Volkswagen is returning to physical buttons instead of touch controls

The ID. 2all concept's updated interior shows the brand's new approach.

The original interior design of Volkswagen's ID. 2all concept electric car. (Volkswagen)

It may seem like blasphemy for an Engadget writer to diss touch controls, but as the demise of the MacBook Pro's Touch Bar has proven, those aren't always a good idea — especially on cars. As spotted by Autocar at Volkswagen City Studio in Copenhagen, the ID. 2all concept electric car now features a slightly updated interior, with the most notable change being the return of physical buttons below the central touchscreen. According to the brand's interior designer Darius Watola, this will be "a new approach for all models" based on "recent feedback from customers" — especially those in Europe who wanted "more physical buttons."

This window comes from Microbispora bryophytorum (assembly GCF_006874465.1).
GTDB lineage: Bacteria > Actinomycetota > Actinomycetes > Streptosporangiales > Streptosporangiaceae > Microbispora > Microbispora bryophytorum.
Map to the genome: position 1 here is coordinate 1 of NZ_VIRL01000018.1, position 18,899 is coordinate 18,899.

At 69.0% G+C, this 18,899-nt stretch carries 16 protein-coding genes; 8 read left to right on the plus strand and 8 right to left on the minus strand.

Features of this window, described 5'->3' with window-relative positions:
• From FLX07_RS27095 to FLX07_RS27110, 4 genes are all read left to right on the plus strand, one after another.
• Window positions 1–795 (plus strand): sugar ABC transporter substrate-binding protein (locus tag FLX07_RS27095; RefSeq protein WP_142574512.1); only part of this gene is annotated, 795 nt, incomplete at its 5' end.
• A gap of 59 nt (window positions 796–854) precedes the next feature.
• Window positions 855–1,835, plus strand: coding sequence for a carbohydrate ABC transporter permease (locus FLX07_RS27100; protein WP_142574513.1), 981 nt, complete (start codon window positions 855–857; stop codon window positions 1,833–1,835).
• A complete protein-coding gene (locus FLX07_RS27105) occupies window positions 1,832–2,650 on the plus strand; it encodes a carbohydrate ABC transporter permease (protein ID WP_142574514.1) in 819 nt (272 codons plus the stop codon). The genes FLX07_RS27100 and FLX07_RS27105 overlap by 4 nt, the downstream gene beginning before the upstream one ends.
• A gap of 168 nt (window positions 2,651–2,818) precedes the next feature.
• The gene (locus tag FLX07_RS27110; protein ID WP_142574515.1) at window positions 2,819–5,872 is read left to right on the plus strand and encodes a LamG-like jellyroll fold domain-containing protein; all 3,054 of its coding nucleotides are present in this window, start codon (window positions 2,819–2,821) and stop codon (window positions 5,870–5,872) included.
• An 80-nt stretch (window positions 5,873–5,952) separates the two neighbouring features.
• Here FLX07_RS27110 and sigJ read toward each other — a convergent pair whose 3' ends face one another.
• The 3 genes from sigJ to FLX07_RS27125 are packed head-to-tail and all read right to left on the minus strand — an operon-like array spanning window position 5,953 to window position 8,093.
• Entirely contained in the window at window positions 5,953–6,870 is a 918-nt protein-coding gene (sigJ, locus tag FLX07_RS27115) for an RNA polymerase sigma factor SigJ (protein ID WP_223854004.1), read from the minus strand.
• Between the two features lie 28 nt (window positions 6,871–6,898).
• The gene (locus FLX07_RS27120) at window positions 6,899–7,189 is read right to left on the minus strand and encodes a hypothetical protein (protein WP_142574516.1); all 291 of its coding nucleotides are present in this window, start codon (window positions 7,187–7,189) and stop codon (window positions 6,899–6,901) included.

In Autocar's Tiguan launch interview back in June, Volkswagen CEO Thomas Schäfer already acknowledged customers' criticism on the over-reliance on touch controls — namely on the Golf Mk8 and ID.3, not to mention the same trend across the motor industry. The exec went as far as saying the earlier touch-heavy approach — endorsed by his predecessor, Herbert Diess — "definitely did a lot of damage" in terms of customer loyalty.

The ID. 2all is based on Volkswagen's updated MEB Entry platform, and packs a 223HP motor that can go up to 62MPH in under seven seconds. As far as range goes, this car can apparently travel up to 280 miles on a single charge, but that's with the larger and more advanced 56kWh battery instead of the base 38kWh version. Expect this concept electric vehicle to cost under €25,000 (around $27,300), when it arrives as a production model in Europe in 2025. The company also recently teased the ID. 2all SUV, which is described as "the brother of the ID. 2all," but it won't be out until 2026.